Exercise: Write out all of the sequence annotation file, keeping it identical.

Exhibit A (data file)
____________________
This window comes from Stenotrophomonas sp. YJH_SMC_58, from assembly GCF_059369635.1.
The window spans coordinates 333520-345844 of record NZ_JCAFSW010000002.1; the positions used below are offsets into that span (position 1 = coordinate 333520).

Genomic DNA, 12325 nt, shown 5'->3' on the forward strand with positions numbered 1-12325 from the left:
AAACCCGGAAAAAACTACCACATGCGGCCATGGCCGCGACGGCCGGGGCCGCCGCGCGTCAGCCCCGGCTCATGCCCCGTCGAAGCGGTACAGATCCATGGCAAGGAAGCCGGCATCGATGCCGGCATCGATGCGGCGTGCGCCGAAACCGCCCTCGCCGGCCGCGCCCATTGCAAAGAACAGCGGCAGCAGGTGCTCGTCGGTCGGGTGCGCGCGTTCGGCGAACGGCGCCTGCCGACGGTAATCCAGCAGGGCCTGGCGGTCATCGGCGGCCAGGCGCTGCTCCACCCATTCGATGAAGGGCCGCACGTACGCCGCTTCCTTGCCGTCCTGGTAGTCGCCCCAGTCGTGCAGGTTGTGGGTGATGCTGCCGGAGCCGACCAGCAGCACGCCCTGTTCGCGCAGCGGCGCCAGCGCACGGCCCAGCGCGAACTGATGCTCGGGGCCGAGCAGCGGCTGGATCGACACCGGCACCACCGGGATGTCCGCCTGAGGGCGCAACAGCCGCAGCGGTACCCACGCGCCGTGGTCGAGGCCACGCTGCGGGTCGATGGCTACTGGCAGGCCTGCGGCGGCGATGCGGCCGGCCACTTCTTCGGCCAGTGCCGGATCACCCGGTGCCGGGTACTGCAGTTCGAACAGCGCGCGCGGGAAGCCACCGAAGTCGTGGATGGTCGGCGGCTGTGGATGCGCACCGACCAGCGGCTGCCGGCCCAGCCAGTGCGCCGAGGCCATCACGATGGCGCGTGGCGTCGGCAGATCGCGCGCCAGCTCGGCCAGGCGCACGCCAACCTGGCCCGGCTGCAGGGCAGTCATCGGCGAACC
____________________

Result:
This window comes from Stenotrophomonas sp. YJH_SMC_58, from assembly GCF_059369635.1.
The window spans coordinates 333520-345844 of record NZ_JCAFSW010000002.1; the positions used below are offsets into that span (position 1 = coordinate 333520).

Genomic DNA, 12325 nt, shown 5'->3' on the forward strand with positions numbered 1-12325 from the left:
AAACCCGGAAAAAACTACCACATGCGGCCATGGCCGCGACGGCCGGGGCCGCCGCGCGTCAGCCCCGGCTCATGCCCCGTCGAAGCGGTACAGATCCATGGCAAGGAAGCCGGCATCGATGCCGGCATCGATGCGGCGTGCGCCGAAACCGCCCTCGCCGGCCGCGCCCATTGCAAAGAACAGCGGCAGCAGGTGCTCGTCGGTCGGGTGCGCGCGTTCGGCGAACGGCGCCTGCCGACGGTAATCCAGCAGGGCCTGGCGGTCATCGGCGGCCAGGCGCTGCTCCACCCATTCGATGAAGGGCCGCACGTACGCCGCTTCCTTGCCGTCCTGGTAGTCGCCCCAGTCGTGCAGGTTGTGGGTGATGCTGCCGGAGCCGACCAGCAGCACGCCCTGTTCGCGCAGCGGCGCCAGCGCACGGCCCAGCGCGAACTGATGCTCGGGGCCGAGCAGCGGCTGGATCGACACCGGCACCACCGGGATGTCCGCCTGAGGGCGCAACAGCCGCAGCGGTACCCACGCGCCGTGGTCGAGGCCACGCTGCGGGTCGATGGCTACTGGCAGGCCTGCGGCGGCGATGCGGCCGGCCACTTCTTCGGCCAGTGCCGGATCACCCGGTGCCGGGTACTGCAGTTCGAACAGCGCGCGCGGGAAGCCACCGAAGTCGTGGATGGTCGGCGGCTGTGGATGCGCACCGACCAGCGGCTGCCGGCCCAGCCAGTGCGCCGAGGCCATCACGATGGCGCGTGGCGTCGGCAGATCGCGCGCCAGCTCGGCCAGGCGCACGCCAACCTGGCCCGGCTGCAGGGCAGTCATCGGCGAACC